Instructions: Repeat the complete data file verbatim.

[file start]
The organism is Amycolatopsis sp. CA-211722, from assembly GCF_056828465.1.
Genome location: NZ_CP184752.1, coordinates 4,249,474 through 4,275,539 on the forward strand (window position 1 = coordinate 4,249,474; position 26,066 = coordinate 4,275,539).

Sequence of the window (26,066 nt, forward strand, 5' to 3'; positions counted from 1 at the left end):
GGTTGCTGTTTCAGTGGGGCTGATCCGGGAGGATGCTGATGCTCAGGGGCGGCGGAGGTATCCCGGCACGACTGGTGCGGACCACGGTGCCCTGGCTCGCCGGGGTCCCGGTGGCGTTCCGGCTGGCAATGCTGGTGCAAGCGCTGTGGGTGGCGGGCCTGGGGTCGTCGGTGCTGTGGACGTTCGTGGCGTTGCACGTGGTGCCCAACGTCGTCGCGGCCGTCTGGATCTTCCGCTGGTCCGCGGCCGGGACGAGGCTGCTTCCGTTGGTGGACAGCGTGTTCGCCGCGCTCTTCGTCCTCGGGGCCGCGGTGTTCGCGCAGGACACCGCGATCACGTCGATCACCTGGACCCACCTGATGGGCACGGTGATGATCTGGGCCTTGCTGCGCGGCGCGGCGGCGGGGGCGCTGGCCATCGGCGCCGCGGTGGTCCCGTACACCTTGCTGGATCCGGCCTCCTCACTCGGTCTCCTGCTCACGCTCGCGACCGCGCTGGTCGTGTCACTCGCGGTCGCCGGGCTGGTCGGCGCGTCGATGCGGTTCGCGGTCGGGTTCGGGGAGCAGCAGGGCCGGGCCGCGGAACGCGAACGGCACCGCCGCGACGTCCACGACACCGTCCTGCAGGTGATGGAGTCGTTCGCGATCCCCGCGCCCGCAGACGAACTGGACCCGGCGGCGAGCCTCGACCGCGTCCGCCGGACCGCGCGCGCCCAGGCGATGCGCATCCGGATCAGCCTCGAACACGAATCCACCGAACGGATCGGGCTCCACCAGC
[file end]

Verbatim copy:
The organism is Amycolatopsis sp. CA-211722, from assembly GCF_056828465.1.
Genome location: NZ_CP184752.1, coordinates 4,249,474 through 4,275,539 on the forward strand (window position 1 = coordinate 4,249,474; position 26,066 = coordinate 4,275,539).

Sequence of the window (26,066 nt, forward strand, 5' to 3'; positions counted from 1 at the left end):
GGTTGCTGTTTCAGTGGGGCTGATCCGGGAGGATGCTGATGCTCAGGGGCGGCGGAGGTATCCCGGCACGACTGGTGCGGACCACGGTGCCCTGGCTCGCCGGGGTCCCGGTGGCGTTCCGGCTGGCAATGCTGGTGCAAGCGCTGTGGGTGGCGGGCCTGGGGTCGTCGGTGCTGTGGACGTTCGTGGCGTTGCACGTGGTGCCCAACGTCGTCGCGGCCGTCTGGATCTTCCGCTGGTCCGCGGCCGGGACGAGGCTGCTTCCGTTGGTGGACAGCGTGTTCGCCGCGCTCTTCGTCCTCGGGGCCGCGGTGTTCGCGCAGGACACCGCGATCACGTCGATCACCTGGACCCACCTGATGGGCACGGTGATGATCTGGGCCTTGCTGCGCGGCGCGGCGGCGGGGGCGCTGGCCATCGGCGCCGCGGTGGTCCCGTACACCTTGCTGGATCCGGCCTCCTCACTCGGTCTCCTGCTCACGCTCGCGACCGCGCTGGTCGTGTCACTCGCGGTCGCCGGGCTGGTCGGCGCGTCGATGCGGTTCGCGGTCGGGTTCGGGGAGCAGCAGGGCCGGGCCGCGGAACGCGAACGGCACCGCCGCGACGTCCACGACACCGTCCTGCAGGTGATGGAGTCGTTCGCGATCCCCGCGCCCGCAGACGAACTGGACCCGGCGGCGAGCCTCGACCGCGTCCGCCGGACCGCGCGCGCCCAGGCGATGCGCATCCGGATCAGCCTCGAACACGAATCCACCGAACGGATCGGGCTCCACCAGC